menu containing the 'search', 'contents and index', etc, typical chm
help, and more towards the single 'Help System...' entry in their menus.
For example see the help on Outlook 2003 (not Outlook express). This
contains a search only and link to relevent HTML pages.
Others, like adobe for instance, seem to use HTML pages with their own
search and index.

Either way it seems the old chm 'search', 'contents and index' menu
entries style is on its way out, doesn't it?
Whats your view?


Butting in here.... out of order, to boot <g>

Pocket CHM Pro is an excellent utility. Since it's under 100 bucks, the
time you'll save by using it will far outweigh (by a mile) the cost
involved in messing with MS Help Workshop (which is an antique, no matter
how you look at it). It supports everything html help has to offer. If you
want something that'll generate "MSDN looking" help files and integrates
with dotNet (iirc... I'm pretty sure it's written in dotNet anyway <g>),
check out http://www.west-wind.com/. It has a bunch of dotNet specific
stuff built in so it may save a pile of time too. iirc, it generates html
help 2.0 files (it's been a while since I've looked real close <g>)

Personally, I like the "little tool" (Pocket CHM) better but ymmv. Note
that
anything<< is better than using the workshop directly.


Finally, if you ask me, MS help has gone to the dogs. The very best help
system of all time shipped with VB5. Immediately afterwards, (right before
VS6) MSDN hit the streets and "help" has been going down hill since. The
help system in VS.Net is ridiculous imo. Repeat after me.... it should NOT
take 2 full minutes to open MSDN on a 3 ghz PC with 1.5gigs of ram...
repeat... It should NOT take.... well, you get the drift... and, once it's
open, it's rarely showing you a page that makes sense. I'm about ready to
jam a paperclip under my F1 key so I quit accidentally hitting it (yes...
I think it's >that< bad)

--
Ken Halter - MS-MVP-VB (visiting from VB6 world) - http://www.vbsight.com
Please keep all discussions in the groups..

Mar 20 '06 #8

P: n/a
JJ
Thanks guys.

I have to say, in agreement with you, that there appears to be quite a lot
of inconsistency in the way products provide help.

On this occassion I have finally managed to use the HTML help workshop to
create my CHM files. But it took a lot of hand coding and messing about, and
next time I will look at the software you mention.

I don't know whether VS2005 deals with help any better. Why on earth this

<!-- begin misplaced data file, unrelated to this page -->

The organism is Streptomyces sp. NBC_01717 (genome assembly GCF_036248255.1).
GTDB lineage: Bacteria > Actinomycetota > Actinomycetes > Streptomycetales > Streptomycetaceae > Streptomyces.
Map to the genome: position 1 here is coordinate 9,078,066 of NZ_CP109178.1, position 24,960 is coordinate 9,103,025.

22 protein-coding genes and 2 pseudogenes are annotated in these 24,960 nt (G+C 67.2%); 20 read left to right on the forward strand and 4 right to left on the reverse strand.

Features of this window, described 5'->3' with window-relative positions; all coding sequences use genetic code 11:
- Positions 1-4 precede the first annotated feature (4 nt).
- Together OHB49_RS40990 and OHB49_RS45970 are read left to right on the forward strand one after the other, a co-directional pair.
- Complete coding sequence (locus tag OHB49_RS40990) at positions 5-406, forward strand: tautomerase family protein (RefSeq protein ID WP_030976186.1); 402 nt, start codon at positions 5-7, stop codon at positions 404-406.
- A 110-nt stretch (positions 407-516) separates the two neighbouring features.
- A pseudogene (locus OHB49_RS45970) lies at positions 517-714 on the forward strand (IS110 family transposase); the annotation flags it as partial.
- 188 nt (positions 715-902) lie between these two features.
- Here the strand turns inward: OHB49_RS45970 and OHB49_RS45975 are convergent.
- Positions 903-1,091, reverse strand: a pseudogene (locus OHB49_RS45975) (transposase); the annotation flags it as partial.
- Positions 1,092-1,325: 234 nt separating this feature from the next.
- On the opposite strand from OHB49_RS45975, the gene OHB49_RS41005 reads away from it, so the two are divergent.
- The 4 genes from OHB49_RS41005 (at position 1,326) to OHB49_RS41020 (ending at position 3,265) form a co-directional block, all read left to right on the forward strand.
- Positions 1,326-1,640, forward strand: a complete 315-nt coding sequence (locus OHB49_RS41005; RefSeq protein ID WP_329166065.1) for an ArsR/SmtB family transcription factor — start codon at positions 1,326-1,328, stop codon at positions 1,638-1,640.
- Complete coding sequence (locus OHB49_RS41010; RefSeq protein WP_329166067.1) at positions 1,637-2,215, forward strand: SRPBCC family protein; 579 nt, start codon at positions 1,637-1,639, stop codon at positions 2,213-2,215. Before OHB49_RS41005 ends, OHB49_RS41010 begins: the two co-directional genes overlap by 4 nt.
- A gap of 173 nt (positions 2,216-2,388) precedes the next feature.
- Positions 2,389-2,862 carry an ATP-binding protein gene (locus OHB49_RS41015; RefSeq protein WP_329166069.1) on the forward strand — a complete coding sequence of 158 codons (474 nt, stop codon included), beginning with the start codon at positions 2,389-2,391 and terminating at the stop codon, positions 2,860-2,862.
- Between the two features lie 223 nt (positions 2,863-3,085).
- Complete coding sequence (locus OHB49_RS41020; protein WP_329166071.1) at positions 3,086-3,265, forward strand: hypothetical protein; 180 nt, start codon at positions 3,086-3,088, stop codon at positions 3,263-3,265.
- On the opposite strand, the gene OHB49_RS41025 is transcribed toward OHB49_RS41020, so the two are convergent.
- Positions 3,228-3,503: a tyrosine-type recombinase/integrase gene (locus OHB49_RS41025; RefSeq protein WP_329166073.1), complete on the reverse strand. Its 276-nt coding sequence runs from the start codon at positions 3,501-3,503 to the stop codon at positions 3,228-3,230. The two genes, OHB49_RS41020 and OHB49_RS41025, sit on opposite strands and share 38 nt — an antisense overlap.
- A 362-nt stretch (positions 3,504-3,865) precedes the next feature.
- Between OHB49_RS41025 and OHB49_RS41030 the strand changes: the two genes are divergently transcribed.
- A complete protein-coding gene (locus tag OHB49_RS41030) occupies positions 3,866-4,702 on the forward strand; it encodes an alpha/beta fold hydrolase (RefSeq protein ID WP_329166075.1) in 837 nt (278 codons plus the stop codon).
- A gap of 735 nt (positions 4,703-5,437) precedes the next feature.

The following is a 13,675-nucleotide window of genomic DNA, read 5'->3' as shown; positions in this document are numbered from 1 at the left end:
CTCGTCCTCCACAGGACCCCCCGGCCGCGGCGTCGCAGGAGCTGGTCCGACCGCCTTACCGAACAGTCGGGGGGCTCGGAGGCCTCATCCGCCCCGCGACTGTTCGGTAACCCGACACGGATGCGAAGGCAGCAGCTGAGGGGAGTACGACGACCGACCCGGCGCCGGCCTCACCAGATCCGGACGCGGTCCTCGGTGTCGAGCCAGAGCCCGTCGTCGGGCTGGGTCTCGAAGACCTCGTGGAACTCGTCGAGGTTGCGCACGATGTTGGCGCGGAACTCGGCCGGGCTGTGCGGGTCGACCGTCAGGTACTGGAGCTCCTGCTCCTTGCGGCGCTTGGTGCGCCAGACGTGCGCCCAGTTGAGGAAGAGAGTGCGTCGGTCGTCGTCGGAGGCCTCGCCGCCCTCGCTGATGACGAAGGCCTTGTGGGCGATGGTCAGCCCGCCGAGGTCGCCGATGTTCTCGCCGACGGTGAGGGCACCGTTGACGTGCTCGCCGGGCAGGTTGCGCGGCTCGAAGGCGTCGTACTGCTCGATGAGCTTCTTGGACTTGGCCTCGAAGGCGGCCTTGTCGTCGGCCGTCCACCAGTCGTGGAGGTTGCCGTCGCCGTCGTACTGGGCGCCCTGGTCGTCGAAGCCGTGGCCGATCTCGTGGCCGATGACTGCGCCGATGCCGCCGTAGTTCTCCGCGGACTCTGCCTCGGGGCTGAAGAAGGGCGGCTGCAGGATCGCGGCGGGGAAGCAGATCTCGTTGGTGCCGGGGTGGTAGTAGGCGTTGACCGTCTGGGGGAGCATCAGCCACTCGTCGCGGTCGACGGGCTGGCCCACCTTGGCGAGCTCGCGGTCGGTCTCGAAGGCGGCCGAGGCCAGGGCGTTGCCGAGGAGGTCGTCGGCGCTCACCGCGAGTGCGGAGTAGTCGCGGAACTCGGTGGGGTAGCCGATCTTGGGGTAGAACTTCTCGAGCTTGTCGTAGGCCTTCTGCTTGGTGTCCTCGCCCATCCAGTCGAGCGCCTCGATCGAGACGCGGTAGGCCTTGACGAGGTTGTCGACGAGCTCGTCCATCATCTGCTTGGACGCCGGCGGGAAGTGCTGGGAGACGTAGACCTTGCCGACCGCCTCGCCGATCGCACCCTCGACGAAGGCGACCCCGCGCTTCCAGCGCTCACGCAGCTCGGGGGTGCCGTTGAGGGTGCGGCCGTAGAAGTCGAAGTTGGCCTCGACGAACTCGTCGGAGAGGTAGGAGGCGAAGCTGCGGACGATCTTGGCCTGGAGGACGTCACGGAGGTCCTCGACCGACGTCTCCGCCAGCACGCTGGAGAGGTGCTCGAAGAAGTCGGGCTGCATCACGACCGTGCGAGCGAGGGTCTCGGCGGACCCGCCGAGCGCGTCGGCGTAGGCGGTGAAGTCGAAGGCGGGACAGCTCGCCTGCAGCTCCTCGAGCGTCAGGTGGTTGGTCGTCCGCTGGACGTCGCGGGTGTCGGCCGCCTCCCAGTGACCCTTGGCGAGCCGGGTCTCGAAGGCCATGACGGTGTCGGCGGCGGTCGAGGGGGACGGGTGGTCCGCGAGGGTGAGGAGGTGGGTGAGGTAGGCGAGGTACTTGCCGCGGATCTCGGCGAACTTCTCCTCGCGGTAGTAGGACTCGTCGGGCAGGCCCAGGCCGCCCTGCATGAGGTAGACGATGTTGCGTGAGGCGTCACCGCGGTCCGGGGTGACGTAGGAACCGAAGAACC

type of thing isn't integrated into the development environment. Why should
you have to add each help fiile to your distribution by hand? Seems odd that
you can't add a new 'help project' to your solution to me. But I am just a
newbie in this software.....

JJ
"Martin" <x@y.com> wrote in message
news:uX**************@tk2msftngp13.phx.gbl...
Well said!

"Ken Halter" <Ken_Halter@Use_Sparingly_Hotmail.com> wrote in message
news:%2****************@TK2MSFTNGP14.phx.gbl...
"JJ" <ab*@xyz.com> wrote in message
news:uU**************@TK2MSFTNGP12.phx.gbl...
I did try searching but maybe used the wrong criteria - sorry. I will do
that but do have one more question.

I wanted to know, before going down one path or another, what people
were currently tending to adopt for their help systems.

For instance, I notice Microsoft seems to be going away from the help
menu containing the 'search', 'contents and index', etc, typical chm
help, and more towards the single 'Help System...' entry in their menus.
For example see the help on Outlook 2003 (not Outlook express). This
contains a search only and link to relevent HTML pages.
Others, like adobe for instance, seem to use HTML pages with their own
search and index.

Either way it seems the old chm 'search', 'contents and index' menu
entries style is on its way out, doesn't it?
Whats your view?


Butting in here.... out of order, to boot <g>

Pocket CHM Pro is an excellent utility. Since it's under 100 bucks, the
time you'll save by using it will far outweigh (by a mile) the cost
involved in messing with MS Help Workshop (which is an antique, no matter
how you look at it). It supports everything html help has to offer. If
you want something that'll generate "MSDN looking" help files and
integrates with dotNet (iirc... I'm pretty sure it's written in dotNet
anyway <g>), check out http://www.west-wind.com/. It has a bunch of
dotNet specific stuff built in so it may save a pile of time too. iirc,
it generates html help 2.0 files (it's been a while since I've looked
real close <g>)

Personally, I like the "little tool" (Pocket CHM) better but ymmv. Note
that
>>anything<< is better than using the workshop directly.


Finally, if you ask me, MS help has gone to the dogs. The very best help
system of all time shipped with VB5. Immediately afterwards, (right
before VS6) MSDN hit the streets and "help" has been going down hill
since. The help system in VS.Net is ridiculous imo. Repeat after me....
it should NOT take 2 full minutes to open MSDN on a 3 ghz PC with 1.5gigs
of ram... repeat... It should NOT take.... well, you get the drift...
and, once it's open, it's rarely showing you a page that makes sense. I'm
about ready to jam a paperclip under my F1 key so I quit accidentally
hitting it (yes... I think it's >that< bad)

--
Ken Halter - MS-MVP-VB (visiting from VB6 world) - http://www.vbsight.com
Please keep all discussions in the groups..


Mar 21 '06 #9

P: n/a
Hi,
Seems odd that
you can't add a new 'help project' to your solution to me.
I think the answer is in your first statement :
I have to say, in agreement with you, that there appears to be quite a lot
of inconsistency in the way products provide help.


The amazing amount of variation in the type of help implemented would
discourage any 'standard' Help project template.

Regards,

Cerebrus.

Mar 21 '06 #10

This discussion thread is closed